The Slaithwaite Totally Locally festival was a bit of a break from our usual activity in that we were making items to sell on our stall. It is quite difficult to work out prices and quantities when one does this for the first time as we had no idea what to expect from the day.In the end we had BIG reindeer, small reindeer kits, wood cookie decorations, fabric Christmas trees, two types of woven reindeer, Elderflower cordial, Santa cakes to sell and activities for children or adults to take part in so they could make Christmas decorations to take away.The event was a success for the organisers and the village was full of people for the duration of the event.
The most pleasant aspect was meeting participants in the sessions we have run over the past four years. So many people stopped to say hello with many buying something and/or taking part in an activity. Our stall was busy all day and it was heart warming to feel like part of the community.
While endless manufacturing for the stall was at times arduous, I suspect we will be there in Spring at the next Totally Locally festival.
Once again we were invited to provide a full day of willow lantern making at Hexham Community Centre for families attending Spooknight.
Over 40 families attended and we had a lot of great feedback.
The emerging theme of the day seemed to be ‘colour’ as the lanterns became more vibrant and textured as the day went on!
Several of the adults and children who attended last year helped new people to make their lanterns and it was a proper community effort! We were run off our feet all day – but the atmosphere was good and everyone happy!
The walk took place led by our Spooky Pirate Steven who sang Sea Shanties through the Sele Park and it was magical – we organised it a little later this year the darkness showed the lanterns off to their best effect. We were joined by the Stagefright Theatre Group who added their gothic spookiness to the parade.
Halfway round the park we met up with the Mayor of Hexham who stopped to say hello and allow people to take photographs with him.
Can’t wait for next Spooknight!! Thanks to all who helped!
It does seem that in the run up to yesterdays spoon carving workshop I may have become just a little obsessed with all things spoon related. That said, there is a lot to become obsessed about.
The aim of the session was to provide an opportunity for novice carvers to make their own spoon, to share good food and company and to have a relaxing time in the woods. By and large we achieved our aims.
There was some excellent work and surprising levels of ability shown by some of the participants, none of whom had made a spoon or even carved before!
There are things for me too to take away with regard to how the session was organised and what I could do to offer short cuts through the process for anyone who might be happy to start with a spoon blank rather than a billet.
As usual, everyone ate well and were very complementary about the food supplied and made onsite by Lisa.
Sometimes one feels as though the weather is out to make ones job harder when working in the great outdoors. After a very wet Summer, it was such a pleasure to take part in the Nutsford Vale Nature day in glorious sunshine. The Vale looked wonderful decked out in wild flowers with trees in fruit and dragonflies zipping through the air and causing squeals of excitement from children.
There were lots of activities to take part in and with a steady crowd throughout the day, I was kept busy making bird feeders from birch harvested onsite as part of the woodland management process.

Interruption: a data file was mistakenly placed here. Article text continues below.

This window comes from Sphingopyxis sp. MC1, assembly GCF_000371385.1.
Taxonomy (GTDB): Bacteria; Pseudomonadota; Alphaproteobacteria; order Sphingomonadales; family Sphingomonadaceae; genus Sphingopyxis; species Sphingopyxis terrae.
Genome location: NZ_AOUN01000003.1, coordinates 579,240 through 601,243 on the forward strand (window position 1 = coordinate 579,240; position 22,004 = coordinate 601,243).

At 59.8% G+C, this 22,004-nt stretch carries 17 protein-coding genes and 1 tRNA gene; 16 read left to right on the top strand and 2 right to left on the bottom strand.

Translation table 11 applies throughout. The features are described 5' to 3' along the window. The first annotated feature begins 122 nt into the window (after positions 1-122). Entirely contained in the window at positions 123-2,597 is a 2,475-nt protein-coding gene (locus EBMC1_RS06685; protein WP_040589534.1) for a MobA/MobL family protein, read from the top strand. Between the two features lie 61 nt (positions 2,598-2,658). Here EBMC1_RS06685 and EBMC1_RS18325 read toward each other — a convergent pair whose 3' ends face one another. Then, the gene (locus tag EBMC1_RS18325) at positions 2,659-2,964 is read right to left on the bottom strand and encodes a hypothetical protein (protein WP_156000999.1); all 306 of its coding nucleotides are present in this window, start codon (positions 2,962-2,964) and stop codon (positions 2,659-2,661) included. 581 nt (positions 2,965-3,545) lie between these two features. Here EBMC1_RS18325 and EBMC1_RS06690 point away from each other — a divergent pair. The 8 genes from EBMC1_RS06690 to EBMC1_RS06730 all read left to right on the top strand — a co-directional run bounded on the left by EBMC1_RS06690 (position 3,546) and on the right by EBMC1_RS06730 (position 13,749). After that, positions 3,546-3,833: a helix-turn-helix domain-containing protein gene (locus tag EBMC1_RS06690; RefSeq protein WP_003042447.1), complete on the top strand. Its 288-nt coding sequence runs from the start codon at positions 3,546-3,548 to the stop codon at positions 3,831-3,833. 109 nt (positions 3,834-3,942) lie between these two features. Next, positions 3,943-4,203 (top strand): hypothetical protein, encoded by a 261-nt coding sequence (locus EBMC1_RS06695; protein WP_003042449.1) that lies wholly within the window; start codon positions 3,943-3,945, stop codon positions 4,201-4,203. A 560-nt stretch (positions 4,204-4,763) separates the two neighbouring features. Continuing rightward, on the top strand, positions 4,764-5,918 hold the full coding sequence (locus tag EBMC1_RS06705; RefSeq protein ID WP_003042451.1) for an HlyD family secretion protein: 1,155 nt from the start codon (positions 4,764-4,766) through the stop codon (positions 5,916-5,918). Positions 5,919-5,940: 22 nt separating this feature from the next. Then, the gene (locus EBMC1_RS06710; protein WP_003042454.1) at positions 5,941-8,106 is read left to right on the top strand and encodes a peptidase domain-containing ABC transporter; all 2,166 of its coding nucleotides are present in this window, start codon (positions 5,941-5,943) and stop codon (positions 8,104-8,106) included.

As the afternoon wore on I seemed to get busier and was luckily enough to be helped out by the husband of one of the Friends of Nutsford Vale members. Children and parents showed lots of patience and dedication as they sawed, cleaved and nailed their bird feeders before filling them with peanuts and leaving happy.
This was one of those days when it just seems impossible to say “stop, we are done, it is time for us to go”. So when the last nail was hammered we looked around to find that we were the only ones left, just a small crowd of parents and children enjoying a day in the sun, in September, in Manchester.
We decided to attend the first ever Spoonfest in Edale over the weekend. I must admit I had no idea what to expect or indeed how one might fill a weekend with nothing but spoons. As it turned out, my eyes were opened to a myriad of possibilities and by the end of the trip I had a much better understanding of exactly what the event was hoping to achieve, namely to inform and inspire.
The “not uncrafty” was like a who’s who in the carving and spoon making world with the likes of Jögge Sundqvist, Mike Abbot, Steve Tomlin, Jarrod Stone Dahl, Janharm ter Brugge and Fritiof Runhall representing the Netherlands, UK, USA and Sweden. The quality of work on display at the gallery by attendees as well as teachers was astounding and a little intimidating.
The weekend was organised into a series of 90 minute workshops and free demonstrations though in and amongst the organised happenings it was possible to take a piece of wood from the pile of supplied, lime, cherry, field maple, birch and sycamore and just carve away.
I was fortunate to attend workshops by Fritiof Runhall, Steve Tomlin and Janharm ter Brugge with a very interesting demonstration of bark work by Jarrod Stone Dahl and by the end of the festival feel as though I have learned a host of new techniques to employ in carving and making as well as a more considered and systematic approach to my carving and making
The workshop ran as part of the residential for young people aged 15 – 18yrs from Hexham, Sunderland and Gateshead who are involved with the National Citizenship Scheme. We were invited along to support the young people with session ideas for them to take forward to work with younger children as part of their volunteering.